Finally, many commentators are confused about why ISIS would want to trigger a sectarian war between Sunnis and Shias. I’ve explained this many times, but now is a good time to repeat it.

For the west, the major generational crisis war of the last century was World War II. Almost every policy of almost every Western government has been a reaction to something that happened during WW II. It’s significance cannot be overestimated.

However, WW II was NOT the most significant war to the Muslims in the Mideast. For them, the generational crisis wars were the collapse of the Ottoman Empire around 1920, along with associated wars such as Iran’s Constitution Revolution in the 1900s, and then Iran’s 1979 Great Islamic Revolution, along with associated wars such as the Iran/Iraq war, Syria’s civil war and Lebanon’s civil war, all in the 1980s. Those two groups of wars were far more significant in the Mideast than World War II, and almost every policy of almost every Mideast country has been a reaction to something that happened during those wars.

For ISIS, and previously for al-Qaeda, the most significant war was Iran’s 1979 revolution, which threw out a secular government and replaced it with a hardline Shia near-dictatorship. For Sunni jihadists, this is the dream war that they want to mimic, by triggering a violent Shia-Sunni civil war in any of a number of countries, expecting it to lead to a hardline Sunni dictatorship.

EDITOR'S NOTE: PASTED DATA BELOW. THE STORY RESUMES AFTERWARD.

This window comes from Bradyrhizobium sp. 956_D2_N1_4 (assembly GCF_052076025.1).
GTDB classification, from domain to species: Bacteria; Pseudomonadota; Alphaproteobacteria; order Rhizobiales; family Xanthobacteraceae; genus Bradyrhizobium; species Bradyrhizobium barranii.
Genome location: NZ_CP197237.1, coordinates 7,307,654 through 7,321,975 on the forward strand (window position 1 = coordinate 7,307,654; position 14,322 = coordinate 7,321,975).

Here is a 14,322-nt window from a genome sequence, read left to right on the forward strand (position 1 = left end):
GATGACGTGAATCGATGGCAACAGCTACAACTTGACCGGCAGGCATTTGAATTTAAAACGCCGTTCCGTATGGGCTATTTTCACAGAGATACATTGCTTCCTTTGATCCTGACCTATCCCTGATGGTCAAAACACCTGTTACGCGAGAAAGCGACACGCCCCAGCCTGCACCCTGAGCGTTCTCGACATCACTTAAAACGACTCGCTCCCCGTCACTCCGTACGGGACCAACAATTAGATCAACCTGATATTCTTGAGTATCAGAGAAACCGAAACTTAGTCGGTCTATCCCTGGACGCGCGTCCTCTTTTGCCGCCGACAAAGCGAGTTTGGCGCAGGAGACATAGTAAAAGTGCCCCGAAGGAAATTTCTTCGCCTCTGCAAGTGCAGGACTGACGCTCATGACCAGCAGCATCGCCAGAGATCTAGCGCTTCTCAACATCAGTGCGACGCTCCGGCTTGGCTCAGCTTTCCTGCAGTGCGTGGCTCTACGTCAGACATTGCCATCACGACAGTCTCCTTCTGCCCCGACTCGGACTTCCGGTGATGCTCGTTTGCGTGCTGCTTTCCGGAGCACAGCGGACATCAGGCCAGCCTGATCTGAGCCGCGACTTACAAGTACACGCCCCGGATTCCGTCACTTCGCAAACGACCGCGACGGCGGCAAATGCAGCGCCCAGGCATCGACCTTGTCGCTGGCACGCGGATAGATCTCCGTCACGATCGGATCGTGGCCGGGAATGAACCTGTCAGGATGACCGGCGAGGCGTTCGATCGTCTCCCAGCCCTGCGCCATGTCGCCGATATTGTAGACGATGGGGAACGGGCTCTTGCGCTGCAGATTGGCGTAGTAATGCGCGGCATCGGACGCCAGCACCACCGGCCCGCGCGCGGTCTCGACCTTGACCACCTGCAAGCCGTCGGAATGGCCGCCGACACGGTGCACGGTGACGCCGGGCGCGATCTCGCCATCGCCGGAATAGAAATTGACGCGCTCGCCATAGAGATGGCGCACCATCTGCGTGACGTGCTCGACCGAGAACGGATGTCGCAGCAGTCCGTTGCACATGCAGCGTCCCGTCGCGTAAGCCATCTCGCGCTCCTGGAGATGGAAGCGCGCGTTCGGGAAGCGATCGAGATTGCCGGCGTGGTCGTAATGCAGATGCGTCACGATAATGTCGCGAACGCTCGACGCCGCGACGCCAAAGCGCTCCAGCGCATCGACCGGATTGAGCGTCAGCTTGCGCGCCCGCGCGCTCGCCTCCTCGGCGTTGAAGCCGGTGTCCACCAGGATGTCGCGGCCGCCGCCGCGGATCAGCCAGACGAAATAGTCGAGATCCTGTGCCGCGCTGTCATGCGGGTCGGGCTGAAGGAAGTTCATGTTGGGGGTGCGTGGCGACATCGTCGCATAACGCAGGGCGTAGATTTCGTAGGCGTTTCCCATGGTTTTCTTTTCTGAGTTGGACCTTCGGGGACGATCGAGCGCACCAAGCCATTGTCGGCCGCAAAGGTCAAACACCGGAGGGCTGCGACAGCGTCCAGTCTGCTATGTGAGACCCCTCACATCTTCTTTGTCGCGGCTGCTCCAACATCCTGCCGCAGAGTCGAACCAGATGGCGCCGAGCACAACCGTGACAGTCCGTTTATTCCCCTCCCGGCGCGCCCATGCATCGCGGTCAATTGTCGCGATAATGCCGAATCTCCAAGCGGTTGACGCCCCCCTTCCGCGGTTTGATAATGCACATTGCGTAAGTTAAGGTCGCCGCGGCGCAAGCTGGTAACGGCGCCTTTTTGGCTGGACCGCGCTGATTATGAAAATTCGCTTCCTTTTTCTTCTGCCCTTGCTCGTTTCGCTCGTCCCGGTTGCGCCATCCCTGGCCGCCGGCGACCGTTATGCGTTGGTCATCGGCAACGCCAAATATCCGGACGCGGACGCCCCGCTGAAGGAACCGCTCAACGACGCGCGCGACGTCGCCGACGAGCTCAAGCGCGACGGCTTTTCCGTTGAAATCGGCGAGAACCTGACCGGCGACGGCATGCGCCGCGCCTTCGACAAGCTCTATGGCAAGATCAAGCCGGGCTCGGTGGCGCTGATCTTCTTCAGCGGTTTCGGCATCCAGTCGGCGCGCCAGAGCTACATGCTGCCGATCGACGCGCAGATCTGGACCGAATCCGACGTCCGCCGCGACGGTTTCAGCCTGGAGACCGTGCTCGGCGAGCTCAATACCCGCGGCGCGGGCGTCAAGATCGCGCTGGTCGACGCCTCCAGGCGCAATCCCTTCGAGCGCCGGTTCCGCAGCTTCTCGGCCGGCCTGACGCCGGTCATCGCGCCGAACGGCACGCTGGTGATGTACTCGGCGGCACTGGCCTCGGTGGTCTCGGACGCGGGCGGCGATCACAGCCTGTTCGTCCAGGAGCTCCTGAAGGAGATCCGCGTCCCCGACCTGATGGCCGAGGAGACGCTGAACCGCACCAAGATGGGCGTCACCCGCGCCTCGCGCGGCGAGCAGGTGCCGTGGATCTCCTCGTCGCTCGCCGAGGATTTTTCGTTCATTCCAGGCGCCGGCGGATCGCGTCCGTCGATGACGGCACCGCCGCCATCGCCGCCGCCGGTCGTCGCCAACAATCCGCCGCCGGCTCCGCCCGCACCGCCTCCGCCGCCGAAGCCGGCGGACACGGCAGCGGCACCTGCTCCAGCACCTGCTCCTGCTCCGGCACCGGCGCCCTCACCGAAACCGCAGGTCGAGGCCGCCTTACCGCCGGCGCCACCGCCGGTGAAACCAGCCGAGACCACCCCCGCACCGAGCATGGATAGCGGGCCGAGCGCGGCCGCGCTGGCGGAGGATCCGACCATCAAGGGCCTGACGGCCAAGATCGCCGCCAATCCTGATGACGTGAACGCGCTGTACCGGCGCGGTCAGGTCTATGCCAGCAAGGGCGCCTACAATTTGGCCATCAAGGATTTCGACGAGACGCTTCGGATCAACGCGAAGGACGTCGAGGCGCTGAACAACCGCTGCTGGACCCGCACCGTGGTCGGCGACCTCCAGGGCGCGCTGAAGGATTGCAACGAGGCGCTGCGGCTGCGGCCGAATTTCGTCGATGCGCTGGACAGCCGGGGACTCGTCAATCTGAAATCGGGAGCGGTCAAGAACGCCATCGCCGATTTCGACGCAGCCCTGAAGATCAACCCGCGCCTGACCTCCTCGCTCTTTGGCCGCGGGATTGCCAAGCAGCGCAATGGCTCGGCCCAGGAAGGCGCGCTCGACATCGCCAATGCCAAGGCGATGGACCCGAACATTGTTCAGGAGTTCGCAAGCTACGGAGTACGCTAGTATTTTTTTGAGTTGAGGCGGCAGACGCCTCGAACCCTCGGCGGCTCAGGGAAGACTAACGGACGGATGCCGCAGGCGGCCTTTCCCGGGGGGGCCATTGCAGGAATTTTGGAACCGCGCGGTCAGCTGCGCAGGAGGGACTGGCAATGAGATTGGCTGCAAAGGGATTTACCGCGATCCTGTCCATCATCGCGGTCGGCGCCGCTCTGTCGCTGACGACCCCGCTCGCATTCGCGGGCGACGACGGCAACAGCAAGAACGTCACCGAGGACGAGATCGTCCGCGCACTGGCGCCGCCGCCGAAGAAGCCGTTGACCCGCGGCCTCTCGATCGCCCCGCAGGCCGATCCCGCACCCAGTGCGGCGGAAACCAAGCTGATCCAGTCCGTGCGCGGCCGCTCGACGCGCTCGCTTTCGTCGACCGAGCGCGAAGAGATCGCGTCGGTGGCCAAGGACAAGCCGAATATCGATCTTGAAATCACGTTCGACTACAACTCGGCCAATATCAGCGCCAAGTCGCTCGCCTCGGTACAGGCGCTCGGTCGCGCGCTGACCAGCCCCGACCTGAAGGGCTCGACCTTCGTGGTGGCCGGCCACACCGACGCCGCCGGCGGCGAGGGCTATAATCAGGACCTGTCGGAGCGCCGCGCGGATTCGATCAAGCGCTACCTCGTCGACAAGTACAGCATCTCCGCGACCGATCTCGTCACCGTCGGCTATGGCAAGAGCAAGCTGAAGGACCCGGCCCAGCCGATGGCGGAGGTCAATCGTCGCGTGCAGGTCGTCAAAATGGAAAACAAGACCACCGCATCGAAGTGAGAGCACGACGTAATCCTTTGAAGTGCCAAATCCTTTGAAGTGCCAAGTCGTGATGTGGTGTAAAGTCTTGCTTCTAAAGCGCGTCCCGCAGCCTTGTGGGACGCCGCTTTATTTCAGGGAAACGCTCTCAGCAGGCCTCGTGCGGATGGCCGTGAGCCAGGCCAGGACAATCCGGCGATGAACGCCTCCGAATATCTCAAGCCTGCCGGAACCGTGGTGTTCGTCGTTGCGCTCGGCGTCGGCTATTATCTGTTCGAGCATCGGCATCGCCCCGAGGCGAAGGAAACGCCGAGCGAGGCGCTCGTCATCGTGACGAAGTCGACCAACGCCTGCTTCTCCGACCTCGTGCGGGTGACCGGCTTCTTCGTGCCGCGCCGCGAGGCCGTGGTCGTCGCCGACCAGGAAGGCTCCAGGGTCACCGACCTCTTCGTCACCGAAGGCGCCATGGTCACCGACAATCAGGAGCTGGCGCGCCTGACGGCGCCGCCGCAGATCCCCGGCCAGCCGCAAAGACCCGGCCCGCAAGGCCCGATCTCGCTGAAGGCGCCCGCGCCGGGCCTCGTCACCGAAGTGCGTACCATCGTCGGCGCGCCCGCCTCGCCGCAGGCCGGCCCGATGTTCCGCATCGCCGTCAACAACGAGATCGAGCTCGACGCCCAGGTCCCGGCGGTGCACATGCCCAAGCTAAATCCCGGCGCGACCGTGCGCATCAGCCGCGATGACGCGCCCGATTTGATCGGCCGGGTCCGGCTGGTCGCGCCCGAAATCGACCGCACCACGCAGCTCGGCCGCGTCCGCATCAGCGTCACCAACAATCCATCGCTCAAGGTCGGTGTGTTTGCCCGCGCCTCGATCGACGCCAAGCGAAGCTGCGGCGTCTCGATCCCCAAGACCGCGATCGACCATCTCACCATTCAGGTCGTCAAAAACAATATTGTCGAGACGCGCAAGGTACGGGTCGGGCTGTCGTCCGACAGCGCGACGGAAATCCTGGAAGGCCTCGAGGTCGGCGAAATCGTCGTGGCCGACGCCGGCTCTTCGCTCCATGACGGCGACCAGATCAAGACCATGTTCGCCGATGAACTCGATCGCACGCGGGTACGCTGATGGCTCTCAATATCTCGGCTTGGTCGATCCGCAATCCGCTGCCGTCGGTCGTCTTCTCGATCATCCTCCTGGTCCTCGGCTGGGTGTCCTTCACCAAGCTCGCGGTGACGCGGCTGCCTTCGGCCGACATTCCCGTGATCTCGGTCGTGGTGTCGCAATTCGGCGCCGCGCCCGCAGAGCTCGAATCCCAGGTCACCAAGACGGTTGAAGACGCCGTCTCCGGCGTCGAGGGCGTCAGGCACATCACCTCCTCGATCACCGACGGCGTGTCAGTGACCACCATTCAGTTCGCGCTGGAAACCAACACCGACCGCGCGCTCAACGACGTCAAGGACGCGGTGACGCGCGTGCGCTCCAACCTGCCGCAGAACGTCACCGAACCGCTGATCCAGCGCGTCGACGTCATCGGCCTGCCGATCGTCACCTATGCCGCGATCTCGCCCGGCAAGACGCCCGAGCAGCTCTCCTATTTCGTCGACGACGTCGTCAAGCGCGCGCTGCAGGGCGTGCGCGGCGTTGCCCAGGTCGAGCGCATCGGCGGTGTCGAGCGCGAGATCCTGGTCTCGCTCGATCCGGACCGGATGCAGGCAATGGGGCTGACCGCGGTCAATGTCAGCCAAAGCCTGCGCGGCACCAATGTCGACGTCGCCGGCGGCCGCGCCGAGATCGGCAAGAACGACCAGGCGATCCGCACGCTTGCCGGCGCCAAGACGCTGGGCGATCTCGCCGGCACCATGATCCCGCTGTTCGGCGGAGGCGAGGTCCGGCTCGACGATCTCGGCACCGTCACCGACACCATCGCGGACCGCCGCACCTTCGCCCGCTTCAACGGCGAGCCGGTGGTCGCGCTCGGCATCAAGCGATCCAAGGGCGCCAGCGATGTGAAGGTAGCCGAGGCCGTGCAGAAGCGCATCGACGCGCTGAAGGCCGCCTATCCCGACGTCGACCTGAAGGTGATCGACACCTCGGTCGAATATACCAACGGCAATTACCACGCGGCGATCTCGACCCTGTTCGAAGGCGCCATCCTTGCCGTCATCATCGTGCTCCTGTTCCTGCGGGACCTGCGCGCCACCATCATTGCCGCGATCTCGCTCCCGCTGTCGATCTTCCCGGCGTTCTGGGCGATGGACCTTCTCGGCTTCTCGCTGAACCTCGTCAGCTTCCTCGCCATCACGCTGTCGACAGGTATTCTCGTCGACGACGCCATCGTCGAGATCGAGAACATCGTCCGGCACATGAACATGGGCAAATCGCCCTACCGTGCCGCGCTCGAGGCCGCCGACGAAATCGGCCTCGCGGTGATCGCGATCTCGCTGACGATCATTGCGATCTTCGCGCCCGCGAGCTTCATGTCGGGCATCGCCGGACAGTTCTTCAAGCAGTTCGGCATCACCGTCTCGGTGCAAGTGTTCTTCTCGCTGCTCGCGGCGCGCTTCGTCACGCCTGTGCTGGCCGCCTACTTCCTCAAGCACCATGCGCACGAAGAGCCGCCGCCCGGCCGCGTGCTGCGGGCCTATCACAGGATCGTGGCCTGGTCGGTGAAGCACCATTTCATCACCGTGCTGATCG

To them, and to Westerners who say that they would like a sectarian Mideast war because it would mean more Muslims killing Muslims, I would tell you: Be careful what you wish for. And I promise you that if you survive, then you will regret having ever wished for such a thing.

At any rate, this will not be the last day with four terrorist attacks. If anything, ISIS and al-Qaeda will try to repeat their “success” in days to come.

China’s stock markets continue their free-fall

What's happening in Chinese markets? (CNN)
What’s happening in Chinese markets? (CNN)

As we reported a week ago on Friday, China’s huge stock market bubble began to burst, and the Shanghai stock market index plunged 13% for one horrible week.

This past week has been just as horrible. On Friday alone, the index fell 7.4%. Hundreds of individual stocks fell 10%, the maximum amount permitted, suggesting that the index might have fallen much farther. The index reached its peak on June 12, and has fallen 19% since then.

In the year preceding June 12, the stock market index surged 250%, creating a huge stock market bubble. Individual Chinese, many of them older citizens, poured their life savings into the stock market in search of high returns. As one analyst said, “This is going to end in tears.” Bloomberg

KEYS: Generational Dynamics, Somalia, al-Qaeda, al-Shabaab, Lego, African Union, Kuwait, Imam Sadiq Mosque, Najd Province, Wahhabism, Islamic State / of Iraq and Syria/Sham/the Levant, IS, ISIS, ISIL, Daesh, France, Paris, Charlie Hebdo, Air Products, Yassin Sahli, Tunisia, Sousse, Abu Yihya al-Kairouni, Ottoman Empire, Iran, Islamic Revolution, Iran/Iraq war, China, Shanghai